E2M5: The Wizard's Manse, is another of Romero's favorite maps. Players roam a large mansion full of cramped passageways that weave in and out of large halls. To give the manse personality, Romero built the manse's rooms from blue stone, paved floors in green tiles, and curled stairs up walls adjacent to stained-glass windows. Near the end, he set one of his most devious traps. Players enter a cage and are trapped inside. The cage lowers, submerging them in water. Players begin to choke; their health ticks down. Just when the situation seems hopeless, the elevator rises from the water and players gasp in relief, generating health.
The bulk of Quake's maps are set indoors for a reason. Every level consists of objects called brushes. "It's just a solid block that you can do all sorts of stuff with, but it's solid, turns into BSP, and it's permanent. It doesn't move, so light maps can get generated on it," Romero explained.
Entities are a special type of brush. Quake classifies any geometry that moves, such as platforms and doors, as an entity. Carmack's implementation of brushes and entities caused problems. A designer first had to determine the size of an entity, such as a door at the end of a corridor of a specific width and height, then create a brand-new map file with the exact same entity brush in the exact same spot as on the main map. The designer added lights or other adornments to the entity and then saved that map as a BSP, short for binary space partition, a file that holds an area that has been shrunk to its smallest size. Finally, the designer loaded the main level and directed it to the BSP containing the entity brush he wanted to reference. If the entity in the separate BSP lined up with its coordinates in the main BSP, it would click into place.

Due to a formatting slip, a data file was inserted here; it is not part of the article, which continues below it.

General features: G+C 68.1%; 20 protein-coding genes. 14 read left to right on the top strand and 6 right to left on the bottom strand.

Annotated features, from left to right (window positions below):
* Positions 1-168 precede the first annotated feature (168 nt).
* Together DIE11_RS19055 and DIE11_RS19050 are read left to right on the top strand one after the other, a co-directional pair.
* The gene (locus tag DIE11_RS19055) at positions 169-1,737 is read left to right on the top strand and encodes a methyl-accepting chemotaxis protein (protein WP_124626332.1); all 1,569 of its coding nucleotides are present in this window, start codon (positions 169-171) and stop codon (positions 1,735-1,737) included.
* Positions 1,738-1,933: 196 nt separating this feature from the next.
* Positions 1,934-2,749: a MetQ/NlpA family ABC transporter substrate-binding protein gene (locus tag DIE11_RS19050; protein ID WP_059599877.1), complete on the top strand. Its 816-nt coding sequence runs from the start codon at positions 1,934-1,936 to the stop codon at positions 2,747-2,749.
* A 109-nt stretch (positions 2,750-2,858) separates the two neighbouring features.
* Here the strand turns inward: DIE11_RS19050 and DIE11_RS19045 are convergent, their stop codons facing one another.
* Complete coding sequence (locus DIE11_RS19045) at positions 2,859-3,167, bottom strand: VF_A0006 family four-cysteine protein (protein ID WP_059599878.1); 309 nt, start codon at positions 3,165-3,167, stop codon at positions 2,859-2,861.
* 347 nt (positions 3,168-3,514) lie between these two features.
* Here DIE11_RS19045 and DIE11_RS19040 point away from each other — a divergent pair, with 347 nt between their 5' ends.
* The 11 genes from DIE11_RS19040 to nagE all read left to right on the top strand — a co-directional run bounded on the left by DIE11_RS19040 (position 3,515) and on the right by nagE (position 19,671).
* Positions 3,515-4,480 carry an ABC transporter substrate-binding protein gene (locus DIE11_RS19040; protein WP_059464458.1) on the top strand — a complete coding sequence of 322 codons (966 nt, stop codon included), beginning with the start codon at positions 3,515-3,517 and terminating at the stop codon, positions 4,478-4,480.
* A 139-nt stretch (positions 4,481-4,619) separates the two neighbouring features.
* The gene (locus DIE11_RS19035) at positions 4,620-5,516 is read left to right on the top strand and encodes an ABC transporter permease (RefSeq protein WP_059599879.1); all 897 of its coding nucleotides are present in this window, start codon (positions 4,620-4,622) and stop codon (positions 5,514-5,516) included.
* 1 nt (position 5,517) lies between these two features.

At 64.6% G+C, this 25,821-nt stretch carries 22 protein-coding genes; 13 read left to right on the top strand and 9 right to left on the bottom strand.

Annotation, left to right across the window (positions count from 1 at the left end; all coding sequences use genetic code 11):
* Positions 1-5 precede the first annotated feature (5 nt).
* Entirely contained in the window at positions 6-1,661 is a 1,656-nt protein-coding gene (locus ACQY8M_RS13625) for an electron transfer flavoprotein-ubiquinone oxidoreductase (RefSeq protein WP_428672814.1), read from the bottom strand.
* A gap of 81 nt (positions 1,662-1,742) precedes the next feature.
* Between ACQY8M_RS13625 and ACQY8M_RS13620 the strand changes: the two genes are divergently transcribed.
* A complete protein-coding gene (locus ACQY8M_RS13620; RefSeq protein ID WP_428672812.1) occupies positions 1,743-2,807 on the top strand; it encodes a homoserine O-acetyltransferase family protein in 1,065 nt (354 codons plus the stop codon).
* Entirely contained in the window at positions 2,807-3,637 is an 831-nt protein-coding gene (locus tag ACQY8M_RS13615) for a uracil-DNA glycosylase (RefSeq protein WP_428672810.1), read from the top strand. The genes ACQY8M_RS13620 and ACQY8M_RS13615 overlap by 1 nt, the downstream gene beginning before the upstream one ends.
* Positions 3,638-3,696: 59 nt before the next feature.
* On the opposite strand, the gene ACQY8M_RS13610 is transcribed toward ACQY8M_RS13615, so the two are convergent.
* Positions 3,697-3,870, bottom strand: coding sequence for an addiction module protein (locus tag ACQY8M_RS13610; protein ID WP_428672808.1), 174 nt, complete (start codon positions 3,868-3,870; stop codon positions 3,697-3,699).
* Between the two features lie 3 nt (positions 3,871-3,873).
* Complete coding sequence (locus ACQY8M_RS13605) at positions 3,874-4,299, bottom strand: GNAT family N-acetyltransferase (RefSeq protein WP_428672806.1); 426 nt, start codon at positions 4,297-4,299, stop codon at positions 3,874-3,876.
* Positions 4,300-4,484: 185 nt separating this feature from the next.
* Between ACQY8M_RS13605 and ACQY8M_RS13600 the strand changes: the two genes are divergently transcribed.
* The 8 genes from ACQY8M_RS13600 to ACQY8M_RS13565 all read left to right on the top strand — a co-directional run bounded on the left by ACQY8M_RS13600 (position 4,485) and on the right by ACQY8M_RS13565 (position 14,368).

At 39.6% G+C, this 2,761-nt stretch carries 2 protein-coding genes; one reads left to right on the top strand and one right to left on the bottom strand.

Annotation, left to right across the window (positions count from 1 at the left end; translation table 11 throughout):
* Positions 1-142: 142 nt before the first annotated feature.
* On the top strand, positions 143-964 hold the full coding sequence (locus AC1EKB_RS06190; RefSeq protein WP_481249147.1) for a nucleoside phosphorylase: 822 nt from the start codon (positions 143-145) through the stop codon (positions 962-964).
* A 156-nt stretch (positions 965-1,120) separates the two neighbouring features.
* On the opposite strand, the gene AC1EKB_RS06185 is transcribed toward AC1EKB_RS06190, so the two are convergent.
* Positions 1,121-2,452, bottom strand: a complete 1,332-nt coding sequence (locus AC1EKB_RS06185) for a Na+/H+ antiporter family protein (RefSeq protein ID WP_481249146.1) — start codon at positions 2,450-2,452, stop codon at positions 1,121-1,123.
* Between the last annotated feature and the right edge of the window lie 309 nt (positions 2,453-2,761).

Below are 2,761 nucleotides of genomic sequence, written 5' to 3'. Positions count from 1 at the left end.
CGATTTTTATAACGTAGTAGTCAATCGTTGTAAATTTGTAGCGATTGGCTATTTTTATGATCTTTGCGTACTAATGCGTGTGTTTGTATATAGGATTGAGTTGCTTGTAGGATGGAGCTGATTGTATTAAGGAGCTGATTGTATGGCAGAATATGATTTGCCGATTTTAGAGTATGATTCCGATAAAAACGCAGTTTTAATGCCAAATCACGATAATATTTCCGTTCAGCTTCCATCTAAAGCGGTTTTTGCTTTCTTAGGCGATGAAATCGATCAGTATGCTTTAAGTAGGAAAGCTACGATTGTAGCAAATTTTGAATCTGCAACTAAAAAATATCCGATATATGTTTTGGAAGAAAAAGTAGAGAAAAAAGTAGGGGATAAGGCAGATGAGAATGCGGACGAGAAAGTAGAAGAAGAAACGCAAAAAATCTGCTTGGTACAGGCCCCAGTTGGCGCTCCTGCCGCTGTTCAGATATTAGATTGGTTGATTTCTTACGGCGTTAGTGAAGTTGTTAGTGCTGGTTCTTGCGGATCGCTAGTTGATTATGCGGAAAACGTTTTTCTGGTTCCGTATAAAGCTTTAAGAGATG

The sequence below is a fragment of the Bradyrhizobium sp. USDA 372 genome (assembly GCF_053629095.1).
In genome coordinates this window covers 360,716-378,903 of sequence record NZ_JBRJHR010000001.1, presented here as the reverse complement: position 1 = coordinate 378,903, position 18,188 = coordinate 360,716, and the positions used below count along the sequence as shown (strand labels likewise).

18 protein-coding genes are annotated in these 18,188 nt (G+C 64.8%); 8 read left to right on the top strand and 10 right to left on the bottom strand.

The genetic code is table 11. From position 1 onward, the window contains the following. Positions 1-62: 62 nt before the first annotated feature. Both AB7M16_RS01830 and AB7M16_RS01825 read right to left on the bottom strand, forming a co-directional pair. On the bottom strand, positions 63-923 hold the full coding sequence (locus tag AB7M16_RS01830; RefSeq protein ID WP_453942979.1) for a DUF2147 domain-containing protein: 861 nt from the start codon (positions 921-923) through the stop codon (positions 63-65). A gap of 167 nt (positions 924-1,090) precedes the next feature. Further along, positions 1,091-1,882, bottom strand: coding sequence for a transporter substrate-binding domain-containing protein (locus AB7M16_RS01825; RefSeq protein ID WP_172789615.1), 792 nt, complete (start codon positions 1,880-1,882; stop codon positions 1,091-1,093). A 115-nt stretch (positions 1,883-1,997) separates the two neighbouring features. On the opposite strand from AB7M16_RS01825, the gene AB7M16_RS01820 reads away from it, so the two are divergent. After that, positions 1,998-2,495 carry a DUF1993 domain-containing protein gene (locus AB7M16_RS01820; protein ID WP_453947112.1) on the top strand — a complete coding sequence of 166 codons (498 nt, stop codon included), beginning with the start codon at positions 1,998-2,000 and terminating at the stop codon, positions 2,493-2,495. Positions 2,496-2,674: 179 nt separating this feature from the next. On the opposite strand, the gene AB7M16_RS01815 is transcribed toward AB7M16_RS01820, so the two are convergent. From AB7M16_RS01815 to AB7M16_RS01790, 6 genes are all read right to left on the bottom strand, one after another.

"It was a horrible way of putting in entities, which means [as a designer] I don't want lots of entities in the game. For monsters it was no problem because you'd just put in spawn points," Romero recalled. "I told John, 'Dude, no. We can't do this. It's an awful idea. We can't be leaving a level, creating a shell, making a totally different BSP where light maps might not even match. It's a horrible idea.'"
Smoothing out entity brushes was one in a laundry list of Carmack's obstacles. "Collision detection was pretty hard," he admitted. "There was a good period where we were making interesting pictures, but movement only worked smoothly as long as you were sliding along walls with obtuse angles—you would get 'stuck' on sharp corners."
Carmack refined code until he arrived at a solution, albeit not an optimal one. Quake's collision detection functions by expanding the size of every object on a map by half the player's size, treating players as a point moving through terrain. "This was robust and extremely efficient, but it meant that each unique size of entity that moved through the world had to basically have a special version of the map automatically generated for it," said Carmack. "This cost both memory and processing time during level building."